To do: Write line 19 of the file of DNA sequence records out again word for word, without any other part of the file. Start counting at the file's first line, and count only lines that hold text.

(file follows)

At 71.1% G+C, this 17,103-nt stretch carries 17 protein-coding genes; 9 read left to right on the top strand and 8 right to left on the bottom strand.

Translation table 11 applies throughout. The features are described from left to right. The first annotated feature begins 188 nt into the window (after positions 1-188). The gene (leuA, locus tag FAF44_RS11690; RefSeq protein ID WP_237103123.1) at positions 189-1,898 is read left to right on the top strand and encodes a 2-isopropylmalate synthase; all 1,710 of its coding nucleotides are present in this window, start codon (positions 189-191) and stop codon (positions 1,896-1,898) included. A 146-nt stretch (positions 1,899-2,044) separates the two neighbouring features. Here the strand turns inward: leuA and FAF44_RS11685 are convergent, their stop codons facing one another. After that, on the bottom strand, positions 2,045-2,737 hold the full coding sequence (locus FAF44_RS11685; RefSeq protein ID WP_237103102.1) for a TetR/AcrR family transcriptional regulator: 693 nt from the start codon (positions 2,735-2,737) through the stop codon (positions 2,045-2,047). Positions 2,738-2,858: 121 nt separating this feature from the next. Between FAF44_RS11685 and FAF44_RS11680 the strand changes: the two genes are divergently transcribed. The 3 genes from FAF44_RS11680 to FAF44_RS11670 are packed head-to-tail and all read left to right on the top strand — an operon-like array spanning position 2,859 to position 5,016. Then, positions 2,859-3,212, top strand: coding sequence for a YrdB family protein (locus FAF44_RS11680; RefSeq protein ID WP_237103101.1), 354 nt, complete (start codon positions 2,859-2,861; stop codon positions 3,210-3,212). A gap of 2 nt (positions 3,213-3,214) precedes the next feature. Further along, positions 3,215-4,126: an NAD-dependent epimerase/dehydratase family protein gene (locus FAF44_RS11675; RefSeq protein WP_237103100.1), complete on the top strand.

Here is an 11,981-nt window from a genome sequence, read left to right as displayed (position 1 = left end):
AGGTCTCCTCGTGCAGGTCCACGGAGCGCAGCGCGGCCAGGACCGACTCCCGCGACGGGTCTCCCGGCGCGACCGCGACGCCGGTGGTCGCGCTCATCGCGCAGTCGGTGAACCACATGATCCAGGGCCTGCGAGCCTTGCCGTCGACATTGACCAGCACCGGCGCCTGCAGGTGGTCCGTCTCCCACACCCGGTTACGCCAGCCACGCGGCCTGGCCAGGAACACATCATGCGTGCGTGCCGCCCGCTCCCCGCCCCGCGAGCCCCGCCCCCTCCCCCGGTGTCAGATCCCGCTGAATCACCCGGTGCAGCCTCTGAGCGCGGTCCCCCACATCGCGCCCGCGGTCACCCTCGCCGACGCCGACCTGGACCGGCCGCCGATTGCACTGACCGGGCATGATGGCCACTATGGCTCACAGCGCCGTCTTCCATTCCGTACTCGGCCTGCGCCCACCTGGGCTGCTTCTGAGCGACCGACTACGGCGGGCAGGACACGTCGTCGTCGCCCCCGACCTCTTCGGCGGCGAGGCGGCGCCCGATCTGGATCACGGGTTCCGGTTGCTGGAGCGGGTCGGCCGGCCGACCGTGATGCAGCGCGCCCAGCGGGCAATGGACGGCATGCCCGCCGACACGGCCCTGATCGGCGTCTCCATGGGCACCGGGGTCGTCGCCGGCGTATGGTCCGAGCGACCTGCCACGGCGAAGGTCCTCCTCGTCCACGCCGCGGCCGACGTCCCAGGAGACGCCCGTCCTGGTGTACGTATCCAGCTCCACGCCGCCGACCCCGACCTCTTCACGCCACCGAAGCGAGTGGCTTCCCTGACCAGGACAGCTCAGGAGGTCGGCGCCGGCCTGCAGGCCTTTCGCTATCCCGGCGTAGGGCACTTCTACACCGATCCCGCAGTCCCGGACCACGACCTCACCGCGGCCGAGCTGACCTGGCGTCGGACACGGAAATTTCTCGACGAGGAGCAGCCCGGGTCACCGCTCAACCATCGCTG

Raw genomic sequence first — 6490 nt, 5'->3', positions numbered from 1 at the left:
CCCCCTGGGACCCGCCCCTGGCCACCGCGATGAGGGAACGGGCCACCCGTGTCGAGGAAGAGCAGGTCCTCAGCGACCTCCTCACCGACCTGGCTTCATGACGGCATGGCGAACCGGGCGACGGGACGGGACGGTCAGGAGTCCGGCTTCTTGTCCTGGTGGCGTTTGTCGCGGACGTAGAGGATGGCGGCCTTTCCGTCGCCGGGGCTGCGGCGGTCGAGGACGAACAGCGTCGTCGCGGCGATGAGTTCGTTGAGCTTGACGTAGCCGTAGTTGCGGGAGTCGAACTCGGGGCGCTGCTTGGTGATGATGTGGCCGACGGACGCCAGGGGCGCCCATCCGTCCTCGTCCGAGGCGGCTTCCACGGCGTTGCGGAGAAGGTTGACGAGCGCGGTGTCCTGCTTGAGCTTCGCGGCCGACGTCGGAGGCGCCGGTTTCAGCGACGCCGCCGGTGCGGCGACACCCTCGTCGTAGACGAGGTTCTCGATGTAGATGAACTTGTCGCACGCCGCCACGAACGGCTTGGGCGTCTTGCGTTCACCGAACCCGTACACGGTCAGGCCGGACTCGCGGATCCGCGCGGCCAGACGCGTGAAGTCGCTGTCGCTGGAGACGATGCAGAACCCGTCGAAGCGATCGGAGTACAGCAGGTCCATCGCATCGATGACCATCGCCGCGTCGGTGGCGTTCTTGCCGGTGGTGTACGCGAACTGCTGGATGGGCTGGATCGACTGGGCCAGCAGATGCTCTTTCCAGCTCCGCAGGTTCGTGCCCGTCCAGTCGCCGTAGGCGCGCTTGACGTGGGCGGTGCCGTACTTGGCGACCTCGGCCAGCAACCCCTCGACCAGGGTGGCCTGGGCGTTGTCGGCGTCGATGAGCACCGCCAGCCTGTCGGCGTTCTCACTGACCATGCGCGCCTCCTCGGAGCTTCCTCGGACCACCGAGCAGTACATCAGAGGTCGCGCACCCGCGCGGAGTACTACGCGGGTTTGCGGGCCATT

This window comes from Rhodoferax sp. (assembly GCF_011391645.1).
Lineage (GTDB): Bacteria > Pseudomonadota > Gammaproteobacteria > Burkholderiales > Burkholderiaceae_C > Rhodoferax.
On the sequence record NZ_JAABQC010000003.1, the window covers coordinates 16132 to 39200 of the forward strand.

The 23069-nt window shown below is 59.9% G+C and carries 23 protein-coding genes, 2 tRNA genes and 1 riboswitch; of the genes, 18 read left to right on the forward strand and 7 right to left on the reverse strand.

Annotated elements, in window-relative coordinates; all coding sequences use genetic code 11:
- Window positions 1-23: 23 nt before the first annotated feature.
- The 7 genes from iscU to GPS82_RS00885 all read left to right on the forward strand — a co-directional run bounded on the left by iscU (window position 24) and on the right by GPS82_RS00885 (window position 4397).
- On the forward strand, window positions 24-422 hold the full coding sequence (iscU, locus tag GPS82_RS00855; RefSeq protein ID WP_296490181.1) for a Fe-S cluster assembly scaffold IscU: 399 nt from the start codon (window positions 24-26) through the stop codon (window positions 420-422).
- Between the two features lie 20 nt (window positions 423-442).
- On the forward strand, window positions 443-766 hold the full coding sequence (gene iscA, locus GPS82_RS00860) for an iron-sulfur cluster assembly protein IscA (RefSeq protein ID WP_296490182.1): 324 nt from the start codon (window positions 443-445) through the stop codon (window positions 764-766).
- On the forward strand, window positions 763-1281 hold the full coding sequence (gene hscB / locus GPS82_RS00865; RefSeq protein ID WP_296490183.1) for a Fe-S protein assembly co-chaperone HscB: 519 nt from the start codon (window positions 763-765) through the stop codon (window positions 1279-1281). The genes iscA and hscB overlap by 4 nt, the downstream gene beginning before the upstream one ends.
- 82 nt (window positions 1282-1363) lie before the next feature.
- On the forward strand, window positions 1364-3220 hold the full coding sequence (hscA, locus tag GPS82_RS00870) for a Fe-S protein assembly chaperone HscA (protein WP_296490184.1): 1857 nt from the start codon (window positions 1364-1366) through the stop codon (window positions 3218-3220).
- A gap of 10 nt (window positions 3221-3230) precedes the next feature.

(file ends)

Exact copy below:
- On the forward strand, window positions 1364-3220 hold the full coding sequence (hscA, locus tag GPS82_RS00870) for a Fe-S protein assembly chaperone HscA (protein WP_296490184.1): 1857 nt from the start codon (window positions 1364-1366) through the stop codon (window positions 3218-3220).